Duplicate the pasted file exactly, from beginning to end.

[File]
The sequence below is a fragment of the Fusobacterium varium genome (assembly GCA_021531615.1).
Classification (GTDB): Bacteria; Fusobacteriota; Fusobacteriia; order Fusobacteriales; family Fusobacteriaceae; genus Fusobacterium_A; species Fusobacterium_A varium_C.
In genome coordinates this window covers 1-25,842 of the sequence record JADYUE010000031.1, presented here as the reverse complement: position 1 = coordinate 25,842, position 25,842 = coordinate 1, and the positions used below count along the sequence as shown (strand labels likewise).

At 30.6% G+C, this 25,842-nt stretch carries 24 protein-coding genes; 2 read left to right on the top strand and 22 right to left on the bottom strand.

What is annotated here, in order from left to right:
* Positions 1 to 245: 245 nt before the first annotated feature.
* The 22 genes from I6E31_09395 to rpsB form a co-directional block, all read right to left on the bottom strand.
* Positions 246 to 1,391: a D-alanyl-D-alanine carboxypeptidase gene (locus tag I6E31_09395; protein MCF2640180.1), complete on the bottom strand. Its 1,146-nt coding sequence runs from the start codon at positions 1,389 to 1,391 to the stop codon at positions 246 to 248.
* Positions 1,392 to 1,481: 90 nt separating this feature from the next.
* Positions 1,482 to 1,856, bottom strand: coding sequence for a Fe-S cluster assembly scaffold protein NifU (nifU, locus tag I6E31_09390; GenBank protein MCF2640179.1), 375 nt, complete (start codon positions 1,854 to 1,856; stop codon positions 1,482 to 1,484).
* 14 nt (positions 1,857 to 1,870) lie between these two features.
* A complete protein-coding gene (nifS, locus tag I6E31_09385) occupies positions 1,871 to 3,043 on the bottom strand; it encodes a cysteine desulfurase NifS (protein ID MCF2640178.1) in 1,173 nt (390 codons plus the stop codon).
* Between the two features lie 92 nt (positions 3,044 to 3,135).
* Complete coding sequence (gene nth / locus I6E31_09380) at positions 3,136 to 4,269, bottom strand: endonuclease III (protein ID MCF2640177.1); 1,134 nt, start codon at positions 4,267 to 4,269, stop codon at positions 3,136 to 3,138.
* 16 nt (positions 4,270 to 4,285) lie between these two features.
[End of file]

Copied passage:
The sequence below is a fragment of the Fusobacterium varium genome (assembly GCA_021531615.1).
Classification (GTDB): Bacteria; Fusobacteriota; Fusobacteriia; order Fusobacteriales; family Fusobacteriaceae; genus Fusobacterium_A; species Fusobacterium_A varium_C.
In genome coordinates this window covers 1-25,842 of the sequence record JADYUE010000031.1, presented here as the reverse complement: position 1 = coordinate 25,842, position 25,842 = coordinate 1, and the positions used below count along the sequence as shown (strand labels likewise).

At 30.6% G+C, this 25,842-nt stretch carries 24 protein-coding genes; 2 read left to right on the top strand and 22 right to left on the bottom strand.

What is annotated here, in order from left to right:
* Positions 1 to 245: 245 nt before the first annotated feature.
* The 22 genes from I6E31_09395 to rpsB form a co-directional block, all read right to left on the bottom strand.
* Positions 246 to 1,391: a D-alanyl-D-alanine carboxypeptidase gene (locus tag I6E31_09395; protein MCF2640180.1), complete on the bottom strand. Its 1,146-nt coding sequence runs from the start codon at positions 1,389 to 1,391 to the stop codon at positions 246 to 248.
* Positions 1,392 to 1,481: 90 nt separating this feature from the next.
* Positions 1,482 to 1,856, bottom strand: coding sequence for a Fe-S cluster assembly scaffold protein NifU (nifU, locus tag I6E31_09390; GenBank protein MCF2640179.1), 375 nt, complete (start codon positions 1,854 to 1,856; stop codon positions 1,482 to 1,484).
* 14 nt (positions 1,857 to 1,870) lie between these two features.
* A complete protein-coding gene (nifS, locus tag I6E31_09385) occupies positions 1,871 to 3,043 on the bottom strand; it encodes a cysteine desulfurase NifS (protein ID MCF2640178.1) in 1,173 nt (390 codons plus the stop codon).
* Between the two features lie 92 nt (positions 3,044 to 3,135).
* Complete coding sequence (gene nth / locus I6E31_09380) at positions 3,136 to 4,269, bottom strand: endonuclease III (protein ID MCF2640177.1); 1,134 nt, start codon at positions 4,267 to 4,269, stop codon at positions 3,136 to 3,138.
* 16 nt (positions 4,270 to 4,285) lie between these two features.